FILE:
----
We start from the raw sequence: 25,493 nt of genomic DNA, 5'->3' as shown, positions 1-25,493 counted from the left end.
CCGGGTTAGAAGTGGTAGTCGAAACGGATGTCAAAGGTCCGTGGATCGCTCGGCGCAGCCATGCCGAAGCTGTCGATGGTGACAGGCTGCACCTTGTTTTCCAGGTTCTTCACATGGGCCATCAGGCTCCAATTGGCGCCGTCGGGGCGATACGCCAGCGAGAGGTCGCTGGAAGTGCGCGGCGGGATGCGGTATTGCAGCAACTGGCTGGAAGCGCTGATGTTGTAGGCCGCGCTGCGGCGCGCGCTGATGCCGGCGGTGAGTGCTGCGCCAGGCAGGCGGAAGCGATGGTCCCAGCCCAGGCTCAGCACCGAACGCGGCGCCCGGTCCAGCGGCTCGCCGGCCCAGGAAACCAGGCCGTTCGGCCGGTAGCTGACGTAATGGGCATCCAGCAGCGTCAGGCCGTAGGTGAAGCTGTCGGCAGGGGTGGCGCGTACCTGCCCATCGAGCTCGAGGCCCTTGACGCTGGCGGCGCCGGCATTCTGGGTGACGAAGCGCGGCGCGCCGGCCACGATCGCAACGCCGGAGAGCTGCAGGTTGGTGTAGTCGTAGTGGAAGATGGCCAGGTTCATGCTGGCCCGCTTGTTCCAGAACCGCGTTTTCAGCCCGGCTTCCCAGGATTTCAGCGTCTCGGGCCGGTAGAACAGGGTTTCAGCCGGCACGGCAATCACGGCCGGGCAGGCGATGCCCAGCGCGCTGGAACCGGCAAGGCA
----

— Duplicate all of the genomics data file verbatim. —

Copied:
We start from the raw sequence: 25,493 nt of genomic DNA, 5'->3' as shown, positions 1-25,493 counted from the left end.
CCGGGTTAGAAGTGGTAGTCGAAACGGATGTCAAAGGTCCGTGGATCGCTCGGCGCAGCCATGCCGAAGCTGTCGATGGTGACAGGCTGCACCTTGTTTTCCAGGTTCTTCACATGGGCCATCAGGCTCCAATTGGCGCCGTCGGGGCGATACGCCAGCGAGAGGTCGCTGGAAGTGCGCGGCGGGATGCGGTATTGCAGCAACTGGCTGGAAGCGCTGATGTTGTAGGCCGCGCTGCGGCGCGCGCTGATGCCGGCGGTGAGTGCTGCGCCAGGCAGGCGGAAGCGATGGTCCCAGCCCAGGCTCAGCACCGAACGCGGCGCCCGGTCCAGCGGCTCGCCGGCCCAGGAAACCAGGCCGTTCGGCCGGTAGCTGACGTAATGGGCATCCAGCAGCGTCAGGCCGTAGGTGAAGCTGTCGGCAGGGGTGGCGCGTACCTGCCCATCGAGCTCGAGGCCCTTGACGCTGGCGGCGCCGGCATTCTGGGTGACGAAGCGCGGCGCGCCGGCCACGATCGCAACGCCGGAGAGCTGCAGGTTGGTGTAGTCGTAGTGGAAGATGGCCAGGTTCATGCTGGCCCGCTTGTTCCAGAACCGCGTTTTCAGCCCGGCTTCCCAGGATTTCAGCGTCTCGGGCCGGTAGAACAGGGTTTCAGCCGGCACGGCAATCACGGCCGGGCAGGCGATGCCCAGCGCGCTGGAACCGGCAAGGCA